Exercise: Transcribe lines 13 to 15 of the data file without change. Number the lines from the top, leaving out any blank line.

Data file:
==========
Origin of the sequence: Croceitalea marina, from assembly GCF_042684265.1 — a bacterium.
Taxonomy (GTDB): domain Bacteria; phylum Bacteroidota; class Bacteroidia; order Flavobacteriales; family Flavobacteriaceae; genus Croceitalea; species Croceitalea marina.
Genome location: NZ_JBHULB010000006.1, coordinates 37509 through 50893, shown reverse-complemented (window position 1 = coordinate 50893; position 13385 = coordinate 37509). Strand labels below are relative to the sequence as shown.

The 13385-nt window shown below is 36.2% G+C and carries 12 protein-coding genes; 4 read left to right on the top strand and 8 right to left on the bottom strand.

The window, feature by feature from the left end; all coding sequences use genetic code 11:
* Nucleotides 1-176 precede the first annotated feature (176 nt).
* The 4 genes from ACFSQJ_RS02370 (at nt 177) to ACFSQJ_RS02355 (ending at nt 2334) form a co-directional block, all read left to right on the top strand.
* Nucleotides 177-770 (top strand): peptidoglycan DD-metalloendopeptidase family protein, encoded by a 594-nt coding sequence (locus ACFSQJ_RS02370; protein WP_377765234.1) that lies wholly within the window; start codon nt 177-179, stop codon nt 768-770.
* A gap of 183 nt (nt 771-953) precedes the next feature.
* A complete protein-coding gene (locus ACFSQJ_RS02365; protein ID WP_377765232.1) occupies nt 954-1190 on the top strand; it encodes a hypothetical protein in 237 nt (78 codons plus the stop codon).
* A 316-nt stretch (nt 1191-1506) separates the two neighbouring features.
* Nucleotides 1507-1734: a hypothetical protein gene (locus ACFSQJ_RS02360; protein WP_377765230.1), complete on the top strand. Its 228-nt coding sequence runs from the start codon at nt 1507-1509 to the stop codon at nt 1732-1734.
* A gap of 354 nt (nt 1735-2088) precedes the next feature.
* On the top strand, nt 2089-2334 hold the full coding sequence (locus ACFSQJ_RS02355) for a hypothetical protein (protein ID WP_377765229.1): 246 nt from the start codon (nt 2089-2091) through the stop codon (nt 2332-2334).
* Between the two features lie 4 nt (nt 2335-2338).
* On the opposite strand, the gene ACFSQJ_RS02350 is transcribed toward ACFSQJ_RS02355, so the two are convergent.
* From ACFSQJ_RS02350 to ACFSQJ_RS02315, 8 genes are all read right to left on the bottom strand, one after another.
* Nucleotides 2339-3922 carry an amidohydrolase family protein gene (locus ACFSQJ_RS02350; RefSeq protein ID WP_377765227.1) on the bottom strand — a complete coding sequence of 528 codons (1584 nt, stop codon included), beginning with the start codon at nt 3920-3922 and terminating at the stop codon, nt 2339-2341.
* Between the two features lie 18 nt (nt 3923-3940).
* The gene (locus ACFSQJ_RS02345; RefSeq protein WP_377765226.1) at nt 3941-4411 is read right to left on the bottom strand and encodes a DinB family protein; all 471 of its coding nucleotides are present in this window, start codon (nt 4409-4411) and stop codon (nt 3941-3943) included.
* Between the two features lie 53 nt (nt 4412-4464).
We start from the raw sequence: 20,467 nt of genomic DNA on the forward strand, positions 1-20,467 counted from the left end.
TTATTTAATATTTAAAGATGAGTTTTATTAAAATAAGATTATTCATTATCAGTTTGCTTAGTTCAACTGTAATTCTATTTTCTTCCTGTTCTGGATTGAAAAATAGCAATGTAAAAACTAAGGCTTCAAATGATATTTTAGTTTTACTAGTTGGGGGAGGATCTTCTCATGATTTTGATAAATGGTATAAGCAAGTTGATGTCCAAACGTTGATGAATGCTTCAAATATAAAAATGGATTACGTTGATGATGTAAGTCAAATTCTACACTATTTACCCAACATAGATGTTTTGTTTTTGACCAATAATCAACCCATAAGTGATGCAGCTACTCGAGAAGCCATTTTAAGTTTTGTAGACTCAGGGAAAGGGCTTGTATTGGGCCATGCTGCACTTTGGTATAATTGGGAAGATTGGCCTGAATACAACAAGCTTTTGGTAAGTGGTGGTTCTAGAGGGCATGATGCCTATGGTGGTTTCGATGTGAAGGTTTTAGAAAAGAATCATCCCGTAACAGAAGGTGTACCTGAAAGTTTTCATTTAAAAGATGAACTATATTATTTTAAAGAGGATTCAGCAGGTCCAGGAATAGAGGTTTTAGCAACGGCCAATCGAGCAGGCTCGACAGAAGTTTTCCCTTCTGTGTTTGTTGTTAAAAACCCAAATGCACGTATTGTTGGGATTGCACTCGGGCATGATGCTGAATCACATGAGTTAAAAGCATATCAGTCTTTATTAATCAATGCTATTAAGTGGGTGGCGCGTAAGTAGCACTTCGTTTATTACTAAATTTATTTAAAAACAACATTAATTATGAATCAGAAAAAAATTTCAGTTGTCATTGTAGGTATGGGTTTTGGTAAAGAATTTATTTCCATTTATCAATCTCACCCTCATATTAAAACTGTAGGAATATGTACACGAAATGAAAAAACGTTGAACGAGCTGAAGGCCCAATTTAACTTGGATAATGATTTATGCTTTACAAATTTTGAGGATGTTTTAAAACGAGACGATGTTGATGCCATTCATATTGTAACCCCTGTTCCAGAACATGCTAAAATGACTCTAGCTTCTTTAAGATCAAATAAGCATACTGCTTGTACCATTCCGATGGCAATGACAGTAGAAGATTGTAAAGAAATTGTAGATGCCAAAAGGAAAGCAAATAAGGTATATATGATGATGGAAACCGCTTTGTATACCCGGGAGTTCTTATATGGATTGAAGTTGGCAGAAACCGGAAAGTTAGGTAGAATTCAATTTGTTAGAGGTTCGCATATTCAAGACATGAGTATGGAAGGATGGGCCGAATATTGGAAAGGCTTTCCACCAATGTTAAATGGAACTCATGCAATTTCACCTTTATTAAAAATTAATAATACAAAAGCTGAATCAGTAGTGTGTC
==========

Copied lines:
* A gap of 354 nt (nt 1735-2088) precedes the next feature.
* On the top strand, nt 2089-2334 hold the full coding sequence (locus ACFSQJ_RS02355) for a hypothetical protein (protein ID WP_377765229.1): 246 nt from the start codon (nt 2089-2091) through the stop codon (nt 2332-2334).
* Between the two features lie 4 nt (nt 2335-2338).